So let’s get this out of the way early, this show is about the musical output of Michael Jackson. It doesn’t touch at all on the odder stuff surrounding his life such as (deep breath); his abusive relationship with his father, excessive plastic surgery, marrying Elvis’ daughter, repeated allegations of child abuse, dangling babies off hotel balconies, his home/theme-park "Neverland" and his pet chimp Bubbles.
Instead of all that nonsense, this is a musical medley of a show that crosses the whole spectrum of his musical output. It starts with those early hits with his brothers like Blame It On The Boogie and I’ll Be There right to his latter days with epics like Earth Song. Obviously in-between those are two of the best-selling albums in history: Thriller and Bad. Those two albums make up 60% of the material for this show. The other 40% is distributed across his still, incredibly extensive, body of work.
It’s the brainchild of MJ superfan Adrian Grant, who wrote fanzines, books and more MJ. It originally premiered as the Michael Jackson Experience and MJ even saw it during his lifetime. But for the best part of the last decade, American singer Britt Quentin has acted as resident director of the show, he is present and correct in Notts for the show and completely masterful in his lead role.
The first half is entertaining enough. For me, I’m not a big fan of the disco and soul from his early years, but the dancing and costumes are great throughout. There’s an awkward point in the first half where a wardrobe malfunction nearly embarrasses one of the lead vocalists, Shaquille Hemmans (who aside from this is great). He’s done one of many quick costume changes and left his flies completely undone, which the audience can see but he can’t. This isn’t intentional panto and it won’t happen every night, but thankfully everyone escapes the flashpoint without incident.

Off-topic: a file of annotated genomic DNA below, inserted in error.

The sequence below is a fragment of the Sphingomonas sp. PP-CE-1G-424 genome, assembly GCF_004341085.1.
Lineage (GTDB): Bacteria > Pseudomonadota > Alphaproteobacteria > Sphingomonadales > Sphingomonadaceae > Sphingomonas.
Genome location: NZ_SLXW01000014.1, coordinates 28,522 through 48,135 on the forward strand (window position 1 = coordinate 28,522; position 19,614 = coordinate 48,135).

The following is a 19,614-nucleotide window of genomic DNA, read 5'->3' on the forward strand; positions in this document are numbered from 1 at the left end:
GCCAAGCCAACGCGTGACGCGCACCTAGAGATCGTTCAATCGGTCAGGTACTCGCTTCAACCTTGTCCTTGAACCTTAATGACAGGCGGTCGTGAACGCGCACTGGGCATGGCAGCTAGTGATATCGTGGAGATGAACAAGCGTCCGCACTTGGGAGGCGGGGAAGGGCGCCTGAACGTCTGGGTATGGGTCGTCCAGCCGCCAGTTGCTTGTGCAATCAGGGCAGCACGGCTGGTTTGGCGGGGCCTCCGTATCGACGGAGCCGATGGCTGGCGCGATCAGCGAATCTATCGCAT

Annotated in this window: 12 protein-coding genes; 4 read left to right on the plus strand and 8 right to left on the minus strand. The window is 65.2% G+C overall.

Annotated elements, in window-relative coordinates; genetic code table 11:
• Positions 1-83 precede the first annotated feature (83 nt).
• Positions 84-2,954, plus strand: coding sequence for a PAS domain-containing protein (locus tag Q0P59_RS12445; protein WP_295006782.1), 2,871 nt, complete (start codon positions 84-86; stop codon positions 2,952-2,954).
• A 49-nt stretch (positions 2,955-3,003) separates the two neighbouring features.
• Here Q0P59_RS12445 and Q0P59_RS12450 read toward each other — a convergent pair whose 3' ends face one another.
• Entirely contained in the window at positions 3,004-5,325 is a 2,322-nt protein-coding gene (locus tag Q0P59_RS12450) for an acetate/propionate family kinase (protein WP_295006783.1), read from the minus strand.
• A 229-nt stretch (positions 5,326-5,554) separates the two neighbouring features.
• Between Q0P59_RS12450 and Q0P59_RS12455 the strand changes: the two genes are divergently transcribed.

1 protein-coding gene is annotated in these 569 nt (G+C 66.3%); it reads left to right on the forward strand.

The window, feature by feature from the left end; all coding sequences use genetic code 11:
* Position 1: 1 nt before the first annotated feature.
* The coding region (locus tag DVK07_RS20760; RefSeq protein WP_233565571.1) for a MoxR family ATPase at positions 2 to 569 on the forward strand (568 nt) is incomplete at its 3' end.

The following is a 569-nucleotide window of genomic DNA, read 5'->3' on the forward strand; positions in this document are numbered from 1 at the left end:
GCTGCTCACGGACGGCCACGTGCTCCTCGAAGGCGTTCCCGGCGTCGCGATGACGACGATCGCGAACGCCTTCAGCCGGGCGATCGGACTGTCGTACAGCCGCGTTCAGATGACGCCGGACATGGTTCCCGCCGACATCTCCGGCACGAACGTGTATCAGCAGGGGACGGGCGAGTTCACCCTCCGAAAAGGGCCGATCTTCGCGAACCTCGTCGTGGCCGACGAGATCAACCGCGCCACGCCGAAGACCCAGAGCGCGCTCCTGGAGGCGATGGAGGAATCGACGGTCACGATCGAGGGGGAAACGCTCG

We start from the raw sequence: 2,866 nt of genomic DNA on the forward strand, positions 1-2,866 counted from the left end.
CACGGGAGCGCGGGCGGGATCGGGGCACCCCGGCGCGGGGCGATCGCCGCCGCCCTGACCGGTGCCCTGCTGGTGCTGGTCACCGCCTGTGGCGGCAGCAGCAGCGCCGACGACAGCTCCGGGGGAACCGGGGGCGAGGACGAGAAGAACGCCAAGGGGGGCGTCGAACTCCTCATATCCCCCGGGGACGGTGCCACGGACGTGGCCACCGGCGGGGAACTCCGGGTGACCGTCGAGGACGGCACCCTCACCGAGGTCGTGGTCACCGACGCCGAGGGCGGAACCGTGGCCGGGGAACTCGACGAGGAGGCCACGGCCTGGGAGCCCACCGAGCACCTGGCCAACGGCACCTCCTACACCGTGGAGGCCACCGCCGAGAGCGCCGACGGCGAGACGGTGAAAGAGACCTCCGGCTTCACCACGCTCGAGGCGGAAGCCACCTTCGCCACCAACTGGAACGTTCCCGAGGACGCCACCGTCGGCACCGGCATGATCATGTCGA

The second half, however, is completely epic! For anyone in their thirties and forties you start to realise quite how much MJ soundtracked your life. This show brings a new life to it all and is brilliantly thought-out, rehearsed and on-point. There’s not really a singer, dancer or musician that puts a foot wrong, but special mention should be given to singer Adriana Louise – she hits every note all night with a brooding intensity – dancer Antony Morgan for the comedy and the backflips, and the dancer who is unnamed – presumably intentionally – in the programme, but who has locked his performance of MJ's dancing to the point that, under those lights if you squint a little, you really do feel like you’re watching the real thing.
For a January show, this is a packed house and it clearly meant a lot to many people. Anyone with even a passing interest in Michael Jackson should go and see it for some feelgood fun. Shamone!
Thriller Live runs at The Royal Concert Hall until Saturday 13 January.